Washington, DC, Dec. 15, 2017 – The National Business Aviation Association (NBAA) today expressed support for the final version of tax legislation agreed to by House and Senate conference negotiators, specifically pointing to provisions that will help general aviation, which the NBAA has worked hard for years to achieve.
“We are pleased with the final tax legislation that emerged from negotiations between the House and Senate,” said NBAA President and CEO Ed Bolen. “For example, providing immediate expensing for new and used equipment, including business aircraft, was a priority for NBAA and will help provide the tools necessary to grow our economy.”
The tax bill allows for immediate expensing of new and used equipment, a major victory for the general aviation industry advocated for by NBAA. Under current law, businesses can depreciate aircraft over five years, but the new legislation will allow businesses to write off those expenses in one year. For the aviation industry that will lead to increased sales, and allow more companies access to the competitive and other advantages of business aircraft use.
NBAA thanked Rep. Todd Rokita (R-4-IN) and Sens. Pat Roberts (R-KS), Jerry Moran (R-KS) and Jim Inhofe (R-OK) for their leadership on this issue.
The bill repeals “like-kind” exchanges for business property, which allowed businesses to defer taxes on sales of equipment, if they were purchasing new equipment. But NBAA believes that the new language on immediate expensing will offset that change, positioning the general aviation industry for growth.
Although immediate expensing would expire in 2022, with a phase-down until 2026, under the tax legislation, NBAA will work hard with a broad coalition to extend it, and will also work to reinstate like-kind exchanges of business equipment.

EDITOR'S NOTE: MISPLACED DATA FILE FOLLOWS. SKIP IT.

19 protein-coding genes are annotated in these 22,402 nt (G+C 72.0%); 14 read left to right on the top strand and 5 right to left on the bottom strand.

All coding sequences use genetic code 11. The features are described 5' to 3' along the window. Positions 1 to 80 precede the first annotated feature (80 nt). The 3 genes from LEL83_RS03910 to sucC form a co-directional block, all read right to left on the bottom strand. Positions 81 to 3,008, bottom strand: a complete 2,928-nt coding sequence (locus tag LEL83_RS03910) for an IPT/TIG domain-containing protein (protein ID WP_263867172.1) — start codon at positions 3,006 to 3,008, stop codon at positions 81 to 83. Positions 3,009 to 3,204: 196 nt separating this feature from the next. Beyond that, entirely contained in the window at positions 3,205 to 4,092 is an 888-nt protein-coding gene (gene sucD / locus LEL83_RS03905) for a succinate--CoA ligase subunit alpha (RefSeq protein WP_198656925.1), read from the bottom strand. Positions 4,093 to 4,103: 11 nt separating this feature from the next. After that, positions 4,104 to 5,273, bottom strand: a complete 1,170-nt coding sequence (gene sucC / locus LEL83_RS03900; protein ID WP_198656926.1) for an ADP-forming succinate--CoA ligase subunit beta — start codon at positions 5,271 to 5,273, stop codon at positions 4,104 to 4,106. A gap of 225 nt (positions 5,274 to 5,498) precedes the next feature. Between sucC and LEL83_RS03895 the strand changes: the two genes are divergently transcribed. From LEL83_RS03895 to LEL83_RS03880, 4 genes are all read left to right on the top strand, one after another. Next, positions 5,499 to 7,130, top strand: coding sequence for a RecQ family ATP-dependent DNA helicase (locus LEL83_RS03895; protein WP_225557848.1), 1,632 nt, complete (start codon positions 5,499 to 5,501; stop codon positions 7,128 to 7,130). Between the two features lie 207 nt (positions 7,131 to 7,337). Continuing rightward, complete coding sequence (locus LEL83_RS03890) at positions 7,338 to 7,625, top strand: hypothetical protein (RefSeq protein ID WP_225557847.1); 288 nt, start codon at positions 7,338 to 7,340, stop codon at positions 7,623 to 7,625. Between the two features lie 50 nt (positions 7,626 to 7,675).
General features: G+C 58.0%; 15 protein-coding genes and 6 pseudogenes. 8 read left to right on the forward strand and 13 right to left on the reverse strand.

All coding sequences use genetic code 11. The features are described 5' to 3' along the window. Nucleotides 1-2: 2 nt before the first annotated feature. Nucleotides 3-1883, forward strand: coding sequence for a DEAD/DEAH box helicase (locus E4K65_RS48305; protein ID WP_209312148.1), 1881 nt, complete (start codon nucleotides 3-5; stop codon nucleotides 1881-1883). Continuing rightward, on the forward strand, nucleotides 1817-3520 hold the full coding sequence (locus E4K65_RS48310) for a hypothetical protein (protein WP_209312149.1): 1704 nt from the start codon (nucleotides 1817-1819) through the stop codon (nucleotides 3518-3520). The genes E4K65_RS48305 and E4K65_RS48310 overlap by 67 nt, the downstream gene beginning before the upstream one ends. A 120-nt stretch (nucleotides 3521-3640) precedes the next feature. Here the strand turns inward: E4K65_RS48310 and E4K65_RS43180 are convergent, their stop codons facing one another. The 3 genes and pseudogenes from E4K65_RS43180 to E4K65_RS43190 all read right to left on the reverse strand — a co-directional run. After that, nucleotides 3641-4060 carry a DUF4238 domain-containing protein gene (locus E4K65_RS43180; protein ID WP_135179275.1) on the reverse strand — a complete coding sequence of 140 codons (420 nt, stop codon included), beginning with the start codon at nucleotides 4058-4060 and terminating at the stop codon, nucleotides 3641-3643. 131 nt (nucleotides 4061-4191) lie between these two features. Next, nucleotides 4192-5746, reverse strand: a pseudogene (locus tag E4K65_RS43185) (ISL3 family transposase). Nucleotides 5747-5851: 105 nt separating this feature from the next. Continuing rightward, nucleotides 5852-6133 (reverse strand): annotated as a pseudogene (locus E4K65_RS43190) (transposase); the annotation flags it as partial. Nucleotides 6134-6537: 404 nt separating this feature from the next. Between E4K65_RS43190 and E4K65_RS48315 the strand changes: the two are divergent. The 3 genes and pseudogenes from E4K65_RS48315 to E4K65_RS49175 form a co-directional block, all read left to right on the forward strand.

Another important win for the general aviation industry was the resolution of a nettlesome dispute over airline ticket taxes – under the tax legislation, business aircraft owners that hire a management company to provide support services will pay the non-commercial aviation fuel tax, as is specified in current law, and not the 7.5 percent airline ticket tax, bringing clarification to long-standing tax policy.
NBAA is pleased that the conference report will provide certainty to management companies that were under the threat of constant tax audits, and the danger of having to close their doors, because of ambiguity on the matter from the IRS. NBAA is grateful to Ohio Sens. Rob Portman (R) and Sherrod Brown (D), as well as Rep. Pat Tiberi (R-12-OH), for their leadership on this issue.
The legislation also lowers the corporate tax rate from 35 percent to 21 percent, and provides a new 20 percent deduction for pass-through businesses, among a host of other provisions.
Republican leaders on Capitol Hill are aiming for a vote on the overall bill in both the House and Senate next week, which would get it to President Trump for his signature before the holidays.